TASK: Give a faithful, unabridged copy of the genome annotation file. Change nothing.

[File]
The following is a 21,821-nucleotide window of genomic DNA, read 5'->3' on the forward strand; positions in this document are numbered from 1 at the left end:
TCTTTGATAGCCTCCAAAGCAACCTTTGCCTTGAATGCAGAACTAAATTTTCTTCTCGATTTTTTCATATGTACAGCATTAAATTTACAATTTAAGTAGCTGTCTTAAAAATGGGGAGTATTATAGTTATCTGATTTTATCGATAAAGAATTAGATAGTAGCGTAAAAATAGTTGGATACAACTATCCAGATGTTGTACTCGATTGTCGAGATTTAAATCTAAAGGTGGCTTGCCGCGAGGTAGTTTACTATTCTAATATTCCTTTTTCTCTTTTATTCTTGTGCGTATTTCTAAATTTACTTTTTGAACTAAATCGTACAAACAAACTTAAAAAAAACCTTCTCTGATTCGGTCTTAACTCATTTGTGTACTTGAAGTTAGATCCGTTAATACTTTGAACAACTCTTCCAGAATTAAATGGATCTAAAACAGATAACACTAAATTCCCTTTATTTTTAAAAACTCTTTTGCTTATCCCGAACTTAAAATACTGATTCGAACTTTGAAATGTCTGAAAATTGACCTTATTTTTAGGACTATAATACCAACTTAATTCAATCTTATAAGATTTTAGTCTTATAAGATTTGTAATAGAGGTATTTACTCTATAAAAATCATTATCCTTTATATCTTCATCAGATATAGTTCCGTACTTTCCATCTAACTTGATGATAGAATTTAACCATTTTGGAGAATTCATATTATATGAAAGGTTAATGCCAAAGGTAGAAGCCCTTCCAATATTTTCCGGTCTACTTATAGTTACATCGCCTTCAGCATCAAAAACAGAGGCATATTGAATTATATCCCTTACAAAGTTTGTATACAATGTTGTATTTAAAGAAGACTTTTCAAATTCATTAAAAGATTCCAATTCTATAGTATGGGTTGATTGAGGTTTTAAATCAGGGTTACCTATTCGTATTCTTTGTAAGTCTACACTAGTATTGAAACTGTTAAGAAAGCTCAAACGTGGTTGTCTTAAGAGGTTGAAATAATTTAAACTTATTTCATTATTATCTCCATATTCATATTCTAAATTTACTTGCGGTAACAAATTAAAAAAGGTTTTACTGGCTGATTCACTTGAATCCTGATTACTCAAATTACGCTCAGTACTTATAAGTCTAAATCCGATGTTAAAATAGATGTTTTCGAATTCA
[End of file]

The following is a 21,821-nucleotide window of genomic DNA, read 5'->3' on the forward strand; positions in this document are numbered from 1 at the left end:
TCTTTGATAGCCTCCAAAGCAACCTTTGCCTTGAATGCAGAACTAAATTTTCTTCTCGATTTTTTCATATGTACAGCATTAAATTTACAATTTAAGTAGCTGTCTTAAAAATGGGGAGTATTATAGTTATCTGATTTTATCGATAAAGAATTAGATAGTAGCGTAAAAATAGTTGGATACAACTATCCAGATGTTGTACTCGATTGTCGAGATTTAAATCTAAAGGTGGCTTGCCGCGAGGTAGTTTACTATTCTAATATTCCTTTTTCTCTTTTATTCTTGTGCGTATTTCTAAATTTACTTTTTGAACTAAATCGTACAAACAAACTTAAAAAAAACCTTCTCTGATTCGGTCTTAACTCATTTGTGTACTTGAAGTTAGATCCGTTAATACTTTGAACAACTCTTCCAGAATTAAATGGATCTAAAACAGATAACACTAAATTCCCTTTATTTTTAAAAACTCTTTTGCTTATCCCGAACTTAAAATACTGATTCGAACTTTGAAATGTCTGAAAATTGACCTTATTTTTAGGACTATAATACCAACTTAATTCAATCTTATAAGATTTTAGTCTTATAAGATTTGTAATAGAGGTATTTACTCTATAAAAATCATTATCCTTTATATCTTCATCAGATATAGTTCCGTACTTTCCATCTAACTTGATGATAGAATTTAACCATTTTGGAGAATTCATATTATATGAAAGGTTAATGCCAAAGGTAGAAGCCCTTCCAATATTTTCCGGTCTACTTATAGTTACATCGCCTTCAGCATCAAAAACAGAGGCATATTGAATTATATCCCTTACAAAGTTTGTATACAATGTTGTATTTAAAGAAGACTTTTCAAATTCATTAAAAGATTCCAATTCTATAGTATGGGTTGATTGAGGTTTTAAATCAGGGTTACCTATTCGTATTCTTTGTAAGTCTACACTAGTATTGAAACTGTTAAGAAAGCTCAAACGTGGTTGTCTTAAGAGGTTGAAATAATTTAAACTTATTTCATTATTATCTCCATATTCATATTCTAAATTTACTTGCGGTAACAAATTAAAAAAGGTTTTACTGGCTGATTCACTTGAATCCTGATTACTCAAATTACGCTCAGTACTTATAAGTCTAAATCCGATGTTAAAATAGATGTTTTCGAATTCA